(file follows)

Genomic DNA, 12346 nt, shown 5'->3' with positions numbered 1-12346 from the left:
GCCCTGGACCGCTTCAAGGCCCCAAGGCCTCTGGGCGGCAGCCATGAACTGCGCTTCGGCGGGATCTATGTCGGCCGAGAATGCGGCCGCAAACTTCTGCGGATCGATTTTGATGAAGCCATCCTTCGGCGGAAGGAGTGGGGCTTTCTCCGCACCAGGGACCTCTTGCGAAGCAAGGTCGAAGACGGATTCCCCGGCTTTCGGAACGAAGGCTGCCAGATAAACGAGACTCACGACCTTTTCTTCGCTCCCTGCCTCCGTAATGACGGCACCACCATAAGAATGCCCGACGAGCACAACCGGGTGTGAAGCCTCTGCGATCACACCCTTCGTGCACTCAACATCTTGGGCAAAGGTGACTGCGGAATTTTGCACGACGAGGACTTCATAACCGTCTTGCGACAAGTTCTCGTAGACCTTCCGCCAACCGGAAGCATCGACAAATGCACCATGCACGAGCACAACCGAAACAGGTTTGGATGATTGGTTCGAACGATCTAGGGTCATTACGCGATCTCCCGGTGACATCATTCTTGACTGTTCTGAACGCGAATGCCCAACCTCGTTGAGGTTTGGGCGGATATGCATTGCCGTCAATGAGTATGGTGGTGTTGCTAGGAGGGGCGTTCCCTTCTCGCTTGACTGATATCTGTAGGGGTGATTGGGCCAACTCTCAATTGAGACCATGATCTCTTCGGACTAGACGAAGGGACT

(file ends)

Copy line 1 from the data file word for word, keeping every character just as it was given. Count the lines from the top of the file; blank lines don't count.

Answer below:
Genomic DNA, 12346 nt, shown 5'->3' with positions numbered 1-12346 from the left: